Vanmarcke to lead Cannondale-Drapac squad into Flanders

    The last five weeks have been building towards Sunday’s Ronde van Vlaanderen for both racers and fans for good reason: the second Monument of the season in Belgium’s biggest sporting event.
     
    The Tour of Flanders will take the peloton over 260 kilometers that include 18 climbs (called “hellingen” in Flemish). Eleven of these climbs are cobbled. There are also two standalone cobbled sectors mid-race. 

    The Muur-Kappelmuur returns for the 101st running of Flanders. It was last included in 2007. The Oude Kwaremont and the Paterberg, back-to-back cobbled climbs, typically decide the race. Oude Kwaremont tops off 13 kilometers from the finish. From the Paterberg, it’s seven exhilarating kilometers to the line.
     
    “Everyone in Belgium knows this race. It’s Super Bowl Sunday for bike racing even more so than the Tour de France,” said Taylor Phinney, lining up for this third Flanders start on Sunday.

    “It’s bigger than the Olympic Games for the Belgians,” said sport director Andreas Klier.
     
    “I’m a Flemish guy from here,” said Sep Vanmarcke. “It’s even more important and bigger for me than most people.”
     
    The stature of Tour of Flanders is undeniable, but the allure is difficult to explain to those that haven’t stood roadside (or berg-side). It’s the smell of frites and beer and cigarettes. It’s the sight of fans and flags lining every inch of every cobble and every climb and packed into every bar, crowded around every TV screen.
     
    “The first time I rode Tour of Flanders, I was in the breakaway, which was the coolest thing,” said Phinney. “Last year, we had a crash and it was racing from the back. I saw the other side of Flanders. It’s really nervous, and it can be terrifying at times, but it’s Belgium’s race. It stays true to the heart to the sport. This is where it all started.”

    “The way of the race is old style,” said Vanmarcke. “It’s full gas with leaders attacking each other and not waiting for the helpers and not waiting for the last five kilometers. It can be full gas racing with still 100 kilometers to go. I think that attracts the fans. It’s small roads, hectic racing, a lot of crashes. That’s part of cycling, and it’s what makes the racing so special.”
     
    “It’s the atmosphere,” said Klier. “As a rider, you’re already excited when you go to the start. You’re here three days, four days before for the recon. You read the newspaper, and you have the favorites – this guy has three starts, this guy has two. The day of the race itself, it’s on the front page of the newspaper.

    “As a director, now, I drive the car through, and it gives the feeling that you’re in the race,” Klier added. “You’re not somewhere in the middle of the field between Point A and Point B with not even a dog standing there. You have all the supporters, and every supporter has the flag of his favorite rider. Everything and everyone is moving, and you see the same person 15 times already because he jumps from one place to the other with his car.”   

    Klier finished second in Flanders 12 years ago and picked up another two top tens over 13 starts in 14 years. He hopes to guide Sep Vanmarcke to a top result.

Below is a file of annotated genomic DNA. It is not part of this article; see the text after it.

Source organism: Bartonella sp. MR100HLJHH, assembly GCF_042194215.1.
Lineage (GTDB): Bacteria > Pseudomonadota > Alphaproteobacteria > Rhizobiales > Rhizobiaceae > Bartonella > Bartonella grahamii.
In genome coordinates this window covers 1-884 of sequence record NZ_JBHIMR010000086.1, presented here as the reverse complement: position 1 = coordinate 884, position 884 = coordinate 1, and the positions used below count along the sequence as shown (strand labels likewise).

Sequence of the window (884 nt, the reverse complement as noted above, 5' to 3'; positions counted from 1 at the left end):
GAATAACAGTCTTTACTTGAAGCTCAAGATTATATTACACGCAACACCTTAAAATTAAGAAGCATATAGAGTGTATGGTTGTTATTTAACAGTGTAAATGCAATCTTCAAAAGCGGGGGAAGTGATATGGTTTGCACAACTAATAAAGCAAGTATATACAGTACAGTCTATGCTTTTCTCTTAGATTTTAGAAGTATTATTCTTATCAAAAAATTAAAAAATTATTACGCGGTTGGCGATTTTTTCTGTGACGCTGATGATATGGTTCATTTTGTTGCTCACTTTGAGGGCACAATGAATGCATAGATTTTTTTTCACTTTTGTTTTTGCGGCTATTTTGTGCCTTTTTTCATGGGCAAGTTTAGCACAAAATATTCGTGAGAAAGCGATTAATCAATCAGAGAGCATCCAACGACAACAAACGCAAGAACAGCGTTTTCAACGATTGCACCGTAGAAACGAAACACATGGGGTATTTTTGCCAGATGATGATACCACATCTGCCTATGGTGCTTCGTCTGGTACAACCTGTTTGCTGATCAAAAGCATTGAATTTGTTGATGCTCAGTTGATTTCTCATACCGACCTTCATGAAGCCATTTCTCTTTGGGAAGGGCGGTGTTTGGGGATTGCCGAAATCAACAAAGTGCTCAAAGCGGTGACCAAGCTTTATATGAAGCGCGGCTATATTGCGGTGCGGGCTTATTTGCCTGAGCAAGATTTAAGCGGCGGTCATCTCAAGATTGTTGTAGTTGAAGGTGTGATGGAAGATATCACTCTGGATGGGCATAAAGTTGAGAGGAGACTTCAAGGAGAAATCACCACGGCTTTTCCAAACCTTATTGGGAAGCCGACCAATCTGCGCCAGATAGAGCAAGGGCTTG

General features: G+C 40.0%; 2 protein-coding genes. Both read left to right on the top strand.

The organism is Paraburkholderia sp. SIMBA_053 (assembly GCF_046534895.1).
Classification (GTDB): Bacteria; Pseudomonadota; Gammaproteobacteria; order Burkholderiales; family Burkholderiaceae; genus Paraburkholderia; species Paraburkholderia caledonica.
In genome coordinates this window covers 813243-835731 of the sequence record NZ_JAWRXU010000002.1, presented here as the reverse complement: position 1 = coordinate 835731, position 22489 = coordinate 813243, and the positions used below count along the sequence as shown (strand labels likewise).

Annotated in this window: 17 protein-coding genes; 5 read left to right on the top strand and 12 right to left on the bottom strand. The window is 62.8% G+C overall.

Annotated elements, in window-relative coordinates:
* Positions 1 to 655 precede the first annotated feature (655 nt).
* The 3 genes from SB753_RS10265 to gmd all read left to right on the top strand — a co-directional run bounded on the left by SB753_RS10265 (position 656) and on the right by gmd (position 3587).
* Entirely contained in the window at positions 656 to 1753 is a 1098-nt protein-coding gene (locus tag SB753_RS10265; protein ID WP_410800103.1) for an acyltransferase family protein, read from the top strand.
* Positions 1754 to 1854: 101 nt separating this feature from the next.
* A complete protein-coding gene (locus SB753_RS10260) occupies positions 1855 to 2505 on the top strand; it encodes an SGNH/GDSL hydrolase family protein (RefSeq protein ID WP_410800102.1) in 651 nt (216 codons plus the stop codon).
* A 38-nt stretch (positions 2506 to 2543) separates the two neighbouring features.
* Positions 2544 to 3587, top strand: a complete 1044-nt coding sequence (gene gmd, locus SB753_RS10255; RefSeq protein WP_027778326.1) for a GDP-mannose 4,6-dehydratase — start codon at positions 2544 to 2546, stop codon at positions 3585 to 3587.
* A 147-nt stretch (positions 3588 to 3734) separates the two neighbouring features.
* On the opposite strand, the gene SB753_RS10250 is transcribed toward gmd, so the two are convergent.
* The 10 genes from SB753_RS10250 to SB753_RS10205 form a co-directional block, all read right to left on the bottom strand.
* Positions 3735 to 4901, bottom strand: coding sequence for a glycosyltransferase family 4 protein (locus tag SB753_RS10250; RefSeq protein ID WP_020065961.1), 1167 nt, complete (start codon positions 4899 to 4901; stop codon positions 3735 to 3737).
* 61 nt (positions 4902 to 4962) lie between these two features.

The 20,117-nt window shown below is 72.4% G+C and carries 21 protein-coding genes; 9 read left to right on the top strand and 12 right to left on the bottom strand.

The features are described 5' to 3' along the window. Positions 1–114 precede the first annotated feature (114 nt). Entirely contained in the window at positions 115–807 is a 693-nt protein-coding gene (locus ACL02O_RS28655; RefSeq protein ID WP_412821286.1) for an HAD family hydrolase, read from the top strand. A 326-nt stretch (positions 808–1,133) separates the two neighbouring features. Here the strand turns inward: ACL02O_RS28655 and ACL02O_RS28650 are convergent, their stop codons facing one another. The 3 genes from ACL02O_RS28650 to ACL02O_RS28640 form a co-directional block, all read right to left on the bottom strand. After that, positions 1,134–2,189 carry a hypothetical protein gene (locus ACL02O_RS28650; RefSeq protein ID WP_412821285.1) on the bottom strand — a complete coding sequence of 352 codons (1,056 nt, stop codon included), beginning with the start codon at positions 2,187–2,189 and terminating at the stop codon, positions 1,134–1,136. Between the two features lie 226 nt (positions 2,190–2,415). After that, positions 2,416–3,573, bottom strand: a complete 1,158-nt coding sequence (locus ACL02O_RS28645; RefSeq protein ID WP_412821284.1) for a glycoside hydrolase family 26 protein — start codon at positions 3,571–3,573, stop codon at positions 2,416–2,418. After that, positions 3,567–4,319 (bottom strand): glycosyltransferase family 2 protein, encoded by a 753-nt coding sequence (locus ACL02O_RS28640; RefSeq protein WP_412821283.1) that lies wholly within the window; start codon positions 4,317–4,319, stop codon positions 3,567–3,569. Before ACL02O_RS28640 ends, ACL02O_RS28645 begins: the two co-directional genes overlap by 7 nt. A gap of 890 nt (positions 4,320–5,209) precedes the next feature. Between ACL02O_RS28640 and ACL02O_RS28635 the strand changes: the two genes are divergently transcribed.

Vanmarcke has finished third twice in the last three years. Stomach issues and a crash have hampered his build-up and forced him to sit out Gent Wevelgem. Vanmarcke’s focused on his recovery, and he hopes he can factor into his country’s biggest show on Sunday.
     
    “I’ve done everything I can, together with a medical team, to be ready,” said Vanmarcke. “It’s gotten better and I’m happy with that. We’ll have to wait until Sunday to see if the throwing up will come back or not, if I’m strong enough.”
     
    Vanmarcke’s efforts will be buoyed by a strong contingent of riders motivated to support their leader however they can. There is Alberto Bettiol, who rounded out the Dwars door Vlaanderen top 10 and finished in a select group at Gent Wevelgem. Dylan van Baarle was ninth at E3-Harlebeke and eighth at Dwars. He finished sixth at Flanders last year.
     
    Then there’s Phinney. The American lines up for his first classic in #GreenArgyle on Sunday.

    “I haven’t done any classics this year because of my leg, because of a small re-injury,” said Phinney. “It’s nice to go into Flanders completely fresh mentally and not scarred by any of the previous classics. It’s a long stretch when you do the whole thing starting in Omloop, which was right when I had my little incident.
     
    “I’ve been hanging out in Belgium this week,” Phinney added. “I have to do something almost every day to make sure my body responds the way I want it to, that my knee is working properly. Everything is getting better. The whole system is responding.”

    The quartet will be joined by road captain Sebastian Langeveld, Ryan Mullen, Tom Scully and Tom Van Asbroeck.

    “The whole group is devoted to giving Sep the best chance to succeed,” said Klier. “The plan is to protect Sep, to keep him in the right place and the right time as much as we can.”

    Cannondale-Drapac for 2017 Tour of Flanders:     
     
    Alberto Bettiol (ITA)
    Taylor Phinney (USA)
    Ryan Mullen (IRL)
    Sebastian Langeveld (NLD)
    Tom Van Asbroeck (BEL)
    Dyan van Baarle (NLD)
    Tom Scully (NZL)
    Sep Vanmarcke (BEL)